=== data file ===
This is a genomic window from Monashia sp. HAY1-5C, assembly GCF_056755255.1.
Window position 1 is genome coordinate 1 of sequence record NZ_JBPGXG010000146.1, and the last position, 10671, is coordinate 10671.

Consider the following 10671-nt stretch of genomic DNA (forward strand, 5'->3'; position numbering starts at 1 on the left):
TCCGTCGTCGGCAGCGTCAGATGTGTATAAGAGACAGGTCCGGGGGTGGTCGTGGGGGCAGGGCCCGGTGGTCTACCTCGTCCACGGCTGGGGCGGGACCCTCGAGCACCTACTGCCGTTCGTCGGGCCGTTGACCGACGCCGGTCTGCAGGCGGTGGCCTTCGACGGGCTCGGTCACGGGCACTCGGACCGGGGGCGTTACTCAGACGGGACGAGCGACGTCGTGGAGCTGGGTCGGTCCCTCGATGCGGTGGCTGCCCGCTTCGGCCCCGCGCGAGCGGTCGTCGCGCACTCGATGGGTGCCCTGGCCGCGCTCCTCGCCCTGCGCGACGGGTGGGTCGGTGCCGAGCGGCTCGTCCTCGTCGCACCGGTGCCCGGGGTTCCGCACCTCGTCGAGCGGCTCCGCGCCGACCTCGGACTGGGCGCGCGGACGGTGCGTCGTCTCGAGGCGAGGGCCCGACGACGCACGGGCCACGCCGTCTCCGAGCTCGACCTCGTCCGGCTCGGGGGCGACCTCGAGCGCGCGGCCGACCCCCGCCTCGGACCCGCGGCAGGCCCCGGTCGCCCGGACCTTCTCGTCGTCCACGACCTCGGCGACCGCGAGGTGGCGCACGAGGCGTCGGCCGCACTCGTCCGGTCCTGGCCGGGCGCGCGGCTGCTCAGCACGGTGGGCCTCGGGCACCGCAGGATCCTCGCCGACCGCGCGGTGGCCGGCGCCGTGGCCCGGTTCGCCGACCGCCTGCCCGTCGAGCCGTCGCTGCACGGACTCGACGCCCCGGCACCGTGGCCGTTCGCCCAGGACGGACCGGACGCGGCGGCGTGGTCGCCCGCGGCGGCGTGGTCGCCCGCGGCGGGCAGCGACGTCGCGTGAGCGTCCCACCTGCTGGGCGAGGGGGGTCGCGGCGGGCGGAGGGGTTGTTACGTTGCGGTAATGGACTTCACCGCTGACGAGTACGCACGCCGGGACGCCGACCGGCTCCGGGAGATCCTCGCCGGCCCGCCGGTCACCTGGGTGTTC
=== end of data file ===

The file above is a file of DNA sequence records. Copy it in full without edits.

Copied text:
This is a genomic window from Monashia sp. HAY1-5C, assembly GCF_056755255.1.
Window position 1 is genome coordinate 1 of sequence record NZ_JBPGXG010000146.1, and the last position, 10671, is coordinate 10671.

Consider the following 10671-nt stretch of genomic DNA (forward strand, 5'->3'; position numbering starts at 1 on the left):
TCCGTCGTCGGCAGCGTCAGATGTGTATAAGAGACAGGTCCGGGGGTGGTCGTGGGGGCAGGGCCCGGTGGTCTACCTCGTCCACGGCTGGGGCGGGACCCTCGAGCACCTACTGCCGTTCGTCGGGCCGTTGACCGACGCCGGTCTGCAGGCGGTGGCCTTCGACGGGCTCGGTCACGGGCACTCGGACCGGGGGCGTTACTCAGACGGGACGAGCGACGTCGTGGAGCTGGGTCGGTCCCTCGATGCGGTGGCTGCCCGCTTCGGCCCCGCGCGAGCGGTCGTCGCGCACTCGATGGGTGCCCTGGCCGCGCTCCTCGCCCTGCGCGACGGGTGGGTCGGTGCCGAGCGGCTCGTCCTCGTCGCACCGGTGCCCGGGGTTCCGCACCTCGTCGAGCGGCTCCGCGCCGACCTCGGACTGGGCGCGCGGACGGTGCGTCGTCTCGAGGCGAGGGCCCGACGACGCACGGGCCACGCCGTCTCCGAGCTCGACCTCGTCCGGCTCGGGGGCGACCTCGAGCGCGCGGCCGACCCCCGCCTCGGACCCGCGGCAGGCCCCGGTCGCCCGGACCTTCTCGTCGTCCACGACCTCGGCGACCGCGAGGTGGCGCACGAGGCGTCGGCCGCACTCGTCCGGTCCTGGCCGGGCGCGCGGCTGCTCAGCACGGTGGGCCTCGGGCACCGCAGGATCCTCGCCGACCGCGCGGTGGCCGGCGCCGTGGCCCGGTTCGCCGACCGCCTGCCCGTCGAGCCGTCGCTGCACGGACTCGACGCCCCGGCACCGTGGCCGTTCGCCCAGGACGGACCGGACGCGGCGGCGTGGTCGCCCGCGGCGGCGTGGTCGCCCGCGGCGGGCAGCGACGTCGCGTGAGCGTCCCACCTGCTGGGCGAGGGGGGTCGCGGCGGGCGGAGGGGTTGTTACGTTGCGGTAATGGACTTCACCGCTGACGAGTACGCACGCCGGGACGCCGACCGGCTCCGGGAGATCCTCGCCGGCCCGCCGGTCACCTGGGTGTTC